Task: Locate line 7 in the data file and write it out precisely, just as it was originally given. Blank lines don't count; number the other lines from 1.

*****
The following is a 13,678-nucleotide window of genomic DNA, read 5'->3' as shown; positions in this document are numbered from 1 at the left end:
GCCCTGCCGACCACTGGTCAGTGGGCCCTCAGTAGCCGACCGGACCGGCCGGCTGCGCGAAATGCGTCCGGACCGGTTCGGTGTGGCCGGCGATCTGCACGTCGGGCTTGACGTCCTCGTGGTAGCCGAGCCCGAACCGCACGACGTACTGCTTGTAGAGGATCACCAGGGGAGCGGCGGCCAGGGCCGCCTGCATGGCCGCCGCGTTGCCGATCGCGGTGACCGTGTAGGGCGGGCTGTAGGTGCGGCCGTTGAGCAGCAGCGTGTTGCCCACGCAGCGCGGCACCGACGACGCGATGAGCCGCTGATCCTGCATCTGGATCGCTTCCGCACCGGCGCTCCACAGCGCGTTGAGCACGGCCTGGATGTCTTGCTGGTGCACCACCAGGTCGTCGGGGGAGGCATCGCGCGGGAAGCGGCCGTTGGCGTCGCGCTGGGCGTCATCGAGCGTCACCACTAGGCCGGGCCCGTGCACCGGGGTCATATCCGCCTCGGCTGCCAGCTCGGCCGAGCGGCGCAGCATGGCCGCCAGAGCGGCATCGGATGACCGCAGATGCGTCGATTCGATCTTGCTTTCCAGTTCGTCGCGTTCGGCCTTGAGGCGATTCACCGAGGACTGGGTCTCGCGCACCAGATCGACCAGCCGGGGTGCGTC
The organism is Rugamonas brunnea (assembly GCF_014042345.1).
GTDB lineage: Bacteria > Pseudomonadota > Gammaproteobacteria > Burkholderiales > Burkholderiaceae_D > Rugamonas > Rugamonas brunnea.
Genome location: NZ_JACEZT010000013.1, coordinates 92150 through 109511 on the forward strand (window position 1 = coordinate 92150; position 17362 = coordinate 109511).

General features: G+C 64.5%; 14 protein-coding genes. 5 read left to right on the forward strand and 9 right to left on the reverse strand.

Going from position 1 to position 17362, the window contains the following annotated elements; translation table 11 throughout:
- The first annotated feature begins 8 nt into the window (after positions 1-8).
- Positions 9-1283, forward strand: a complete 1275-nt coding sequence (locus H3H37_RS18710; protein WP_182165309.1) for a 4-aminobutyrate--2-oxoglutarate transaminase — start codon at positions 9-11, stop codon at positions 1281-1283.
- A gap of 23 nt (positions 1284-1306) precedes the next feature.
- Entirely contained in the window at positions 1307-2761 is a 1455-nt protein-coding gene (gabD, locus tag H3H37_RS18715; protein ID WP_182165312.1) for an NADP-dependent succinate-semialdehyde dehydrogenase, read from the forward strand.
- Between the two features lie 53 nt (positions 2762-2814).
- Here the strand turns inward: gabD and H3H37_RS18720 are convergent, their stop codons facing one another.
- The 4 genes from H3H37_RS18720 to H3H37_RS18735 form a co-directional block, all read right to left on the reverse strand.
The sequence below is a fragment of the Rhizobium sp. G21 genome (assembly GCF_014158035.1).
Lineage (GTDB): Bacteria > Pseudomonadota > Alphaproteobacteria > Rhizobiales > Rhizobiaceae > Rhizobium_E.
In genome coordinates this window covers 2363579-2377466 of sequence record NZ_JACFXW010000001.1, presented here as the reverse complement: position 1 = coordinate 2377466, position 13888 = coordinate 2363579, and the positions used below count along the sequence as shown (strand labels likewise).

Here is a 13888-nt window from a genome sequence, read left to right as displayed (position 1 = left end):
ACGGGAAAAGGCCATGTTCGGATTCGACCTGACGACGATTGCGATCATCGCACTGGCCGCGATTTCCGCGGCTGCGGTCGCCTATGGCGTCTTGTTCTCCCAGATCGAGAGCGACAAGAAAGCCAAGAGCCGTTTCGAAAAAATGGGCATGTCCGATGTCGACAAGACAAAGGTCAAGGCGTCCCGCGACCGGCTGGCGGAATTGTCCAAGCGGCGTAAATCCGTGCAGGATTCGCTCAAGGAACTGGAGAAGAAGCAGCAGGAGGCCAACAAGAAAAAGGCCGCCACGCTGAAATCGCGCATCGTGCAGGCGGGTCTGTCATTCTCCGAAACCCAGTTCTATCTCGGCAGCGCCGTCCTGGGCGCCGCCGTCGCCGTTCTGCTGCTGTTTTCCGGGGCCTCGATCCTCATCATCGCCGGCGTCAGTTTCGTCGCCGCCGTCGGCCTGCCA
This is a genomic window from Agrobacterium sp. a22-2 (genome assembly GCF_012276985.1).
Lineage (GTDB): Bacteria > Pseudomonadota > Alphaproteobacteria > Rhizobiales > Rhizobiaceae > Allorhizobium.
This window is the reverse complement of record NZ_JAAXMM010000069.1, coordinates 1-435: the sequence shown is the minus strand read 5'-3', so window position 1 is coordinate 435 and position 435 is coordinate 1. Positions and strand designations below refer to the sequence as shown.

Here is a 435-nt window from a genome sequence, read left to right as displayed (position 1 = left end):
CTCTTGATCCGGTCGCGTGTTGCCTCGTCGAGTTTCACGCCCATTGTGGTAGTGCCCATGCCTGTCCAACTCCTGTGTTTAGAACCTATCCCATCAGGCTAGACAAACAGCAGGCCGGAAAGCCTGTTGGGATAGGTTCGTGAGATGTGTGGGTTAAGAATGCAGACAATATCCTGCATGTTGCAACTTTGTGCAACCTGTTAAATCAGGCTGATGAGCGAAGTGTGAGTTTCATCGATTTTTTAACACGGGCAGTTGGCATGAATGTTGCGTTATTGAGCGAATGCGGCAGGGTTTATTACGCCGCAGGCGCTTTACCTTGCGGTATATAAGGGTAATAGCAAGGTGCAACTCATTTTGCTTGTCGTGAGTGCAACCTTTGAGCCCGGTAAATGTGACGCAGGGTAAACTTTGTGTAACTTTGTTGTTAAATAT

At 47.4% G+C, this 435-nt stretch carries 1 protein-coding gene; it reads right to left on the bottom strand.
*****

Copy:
Going from position 1 to position 17362, the window contains the following annotated elements; translation table 11 throughout: